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COMMONWEALTH v. ROBINSON (03/15/68)

decided: March 15, 1968.

COMMONWEALTH
v.
ROBINSON, APPELLANT



Appeal from judgment of Court of Oyer and Terminer of Philadelphia County, Nov. T., 1965, No. 114, in case of Commonwealth of Pennsylvania v. Leon Robinson.

COUNSEL

I. Leonard Hoffman, for appellant.

Alan J. Davis, Assistant District Attorney, with him Roger F. Cox, Assistant District Attorney, Richard A. Sprague, First Assistant District Attorney, and Arlen Specter, District Attorney, for Commonwealth, appellee.

Bell, C. J., Musmanno, Jones, Cohen, Eagen, O'Brien and Roberts, JJ. Opinion by Mr. Justice Eagen.

Author: Eagen

[ 428 Pa. Page 459]

At a trial which commenced on October 24, 1966, the appellant, Leon Robinson, was convicted by the jury of murder in the first degree and punishment was fixed at life imprisonment. Following denial of post-trial motions, sentence was imposed in accordance with the jury's verdict. This appeal was then filed. We reverse and order a new trial.

At trial Robinson testified in his own defense. Over objection, the Commonwealth was permitted to cross-examine him extensively about a written confession

[ 428 Pa. Page 460]

    which he gave to the police during custodial interrogation. The sole purpose of this cross-examination was to impeach the credibility of his trial testimony. On the occasion when the confession was obtained, all of the procedural safeguards required by Miranda v. Arizona, 384 U.S. 436, 86 S. Ct. 1602 (1966) were not employed.*fn1

Our recent decision in Commonwealth v. Padgett, 428 Pa. 229, 237 A.2d 209 (1968) is controlling. Under our ruling, therein, a confession which is constitutionally inadmissible as part of the Commonwealth's case in chief, either under Escobedo, 378 U.S. 478, 84 S. Ct. 1758 (1964) or under Miranda v. Arizona, supra, may not be used at trial for any purpose.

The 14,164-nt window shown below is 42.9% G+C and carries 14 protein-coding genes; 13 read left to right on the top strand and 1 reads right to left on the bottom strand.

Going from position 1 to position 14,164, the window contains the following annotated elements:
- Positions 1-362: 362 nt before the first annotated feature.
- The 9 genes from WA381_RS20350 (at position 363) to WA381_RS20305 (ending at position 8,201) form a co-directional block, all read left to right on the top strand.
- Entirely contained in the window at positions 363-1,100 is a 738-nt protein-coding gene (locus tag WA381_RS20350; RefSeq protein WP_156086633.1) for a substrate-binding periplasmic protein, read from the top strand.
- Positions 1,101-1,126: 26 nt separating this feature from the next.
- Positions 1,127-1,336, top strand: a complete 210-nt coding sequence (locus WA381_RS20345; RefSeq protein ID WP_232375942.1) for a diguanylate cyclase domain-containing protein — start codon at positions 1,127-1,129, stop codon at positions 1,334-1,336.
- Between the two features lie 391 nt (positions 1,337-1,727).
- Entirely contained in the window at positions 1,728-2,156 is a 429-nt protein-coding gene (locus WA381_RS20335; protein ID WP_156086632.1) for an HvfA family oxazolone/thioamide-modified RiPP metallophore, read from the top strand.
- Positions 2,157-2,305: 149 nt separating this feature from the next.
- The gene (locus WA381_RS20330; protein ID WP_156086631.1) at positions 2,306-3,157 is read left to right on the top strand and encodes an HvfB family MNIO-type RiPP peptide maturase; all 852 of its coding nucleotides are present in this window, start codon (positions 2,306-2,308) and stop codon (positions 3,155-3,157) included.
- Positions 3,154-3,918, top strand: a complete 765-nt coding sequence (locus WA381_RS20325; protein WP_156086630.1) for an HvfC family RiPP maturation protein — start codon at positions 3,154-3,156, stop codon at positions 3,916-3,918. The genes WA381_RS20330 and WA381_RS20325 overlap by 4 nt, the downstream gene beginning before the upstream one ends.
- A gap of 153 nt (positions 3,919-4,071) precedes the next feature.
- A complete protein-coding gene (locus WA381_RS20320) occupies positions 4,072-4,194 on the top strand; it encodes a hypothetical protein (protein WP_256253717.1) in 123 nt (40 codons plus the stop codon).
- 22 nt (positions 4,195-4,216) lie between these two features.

While the Commonwealth now concedes that under Padgett, supra, the trial use of the confession involved was prejudicial error, in the court below it maintained that the confession could properly be used solely for the purpose of impeachment under Commonwealth v. Wright, 415 Pa. 55, 202 A.2d 79 (1964). In Wright, in line with Walder v. United States, 347 U.S. 62, 74 S. Ct. 354 (1954), we ruled that evidence seized in violation of the Fourth Amendment may be used under certain circumstances to impeach credibility. Wright and Walder are inapposite to situations involving violations of the Fifth Amendment which, unlike the Fourth Amendment, is by its terms directed at excluding evidence rather than at deterring the police from

[ 428 Pa. Page 461]

    official misconduct. The use of a confession obtained under circumstances violative of the Fifth Amendment for impeachment purposes is as much a violation of the privilege against ...


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